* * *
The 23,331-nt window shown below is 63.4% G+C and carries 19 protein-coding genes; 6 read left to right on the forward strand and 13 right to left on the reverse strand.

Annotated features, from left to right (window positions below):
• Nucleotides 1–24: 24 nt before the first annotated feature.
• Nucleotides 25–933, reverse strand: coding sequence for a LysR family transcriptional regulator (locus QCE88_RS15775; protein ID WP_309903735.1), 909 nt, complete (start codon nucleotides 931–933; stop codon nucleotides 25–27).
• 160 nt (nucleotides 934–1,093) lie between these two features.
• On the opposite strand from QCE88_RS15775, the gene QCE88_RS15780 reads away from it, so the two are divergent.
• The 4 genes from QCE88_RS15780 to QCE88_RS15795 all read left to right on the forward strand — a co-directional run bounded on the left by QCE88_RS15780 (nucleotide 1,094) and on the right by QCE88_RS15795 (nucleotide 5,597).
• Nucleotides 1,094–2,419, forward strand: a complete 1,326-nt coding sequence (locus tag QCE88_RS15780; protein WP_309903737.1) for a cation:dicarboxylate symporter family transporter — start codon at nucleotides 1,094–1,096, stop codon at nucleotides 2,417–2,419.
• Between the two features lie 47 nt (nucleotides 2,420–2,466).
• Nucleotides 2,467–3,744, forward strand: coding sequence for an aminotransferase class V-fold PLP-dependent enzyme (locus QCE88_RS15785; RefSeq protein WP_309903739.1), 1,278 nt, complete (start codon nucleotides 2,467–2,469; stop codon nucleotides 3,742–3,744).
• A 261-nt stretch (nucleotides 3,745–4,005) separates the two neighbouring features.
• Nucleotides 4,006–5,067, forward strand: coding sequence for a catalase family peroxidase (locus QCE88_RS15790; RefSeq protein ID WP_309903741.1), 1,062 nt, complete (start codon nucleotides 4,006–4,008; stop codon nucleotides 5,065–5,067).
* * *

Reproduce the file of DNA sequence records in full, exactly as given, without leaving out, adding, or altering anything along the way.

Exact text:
The 23,331-nt window shown below is 63.4% G+C and carries 19 protein-coding genes; 6 read left to right on the forward strand and 13 right to left on the reverse strand.

Annotated features, from left to right (window positions below):
• Nucleotides 1–24: 24 nt before the first annotated feature.
• Nucleotides 25–933, reverse strand: coding sequence for a LysR family transcriptional regulator (locus QCE88_RS15775; protein ID WP_309903735.1), 909 nt, complete (start codon nucleotides 931–933; stop codon nucleotides 25–27).
• 160 nt (nucleotides 934–1,093) lie between these two features.
• On the opposite strand from QCE88_RS15775, the gene QCE88_RS15780 reads away from it, so the two are divergent.
• The 4 genes from QCE88_RS15780 to QCE88_RS15795 all read left to right on the forward strand — a co-directional run bounded on the left by QCE88_RS15780 (nucleotide 1,094) and on the right by QCE88_RS15795 (nucleotide 5,597).
• Nucleotides 1,094–2,419, forward strand: a complete 1,326-nt coding sequence (locus tag QCE88_RS15780; protein WP_309903737.1) for a cation:dicarboxylate symporter family transporter — start codon at nucleotides 1,094–1,096, stop codon at nucleotides 2,417–2,419.
• Between the two features lie 47 nt (nucleotides 2,420–2,466).
• Nucleotides 2,467–3,744, forward strand: coding sequence for an aminotransferase class V-fold PLP-dependent enzyme (locus QCE88_RS15785; RefSeq protein WP_309903739.1), 1,278 nt, complete (start codon nucleotides 2,467–2,469; stop codon nucleotides 3,742–3,744).
• A 261-nt stretch (nucleotides 3,745–4,005) separates the two neighbouring features.
• Nucleotides 4,006–5,067, forward strand: coding sequence for a catalase family peroxidase (locus QCE88_RS15790; RefSeq protein ID WP_309903741.1), 1,062 nt, complete (start codon nucleotides 4,006–4,008; stop codon nucleotides 5,065–5,067).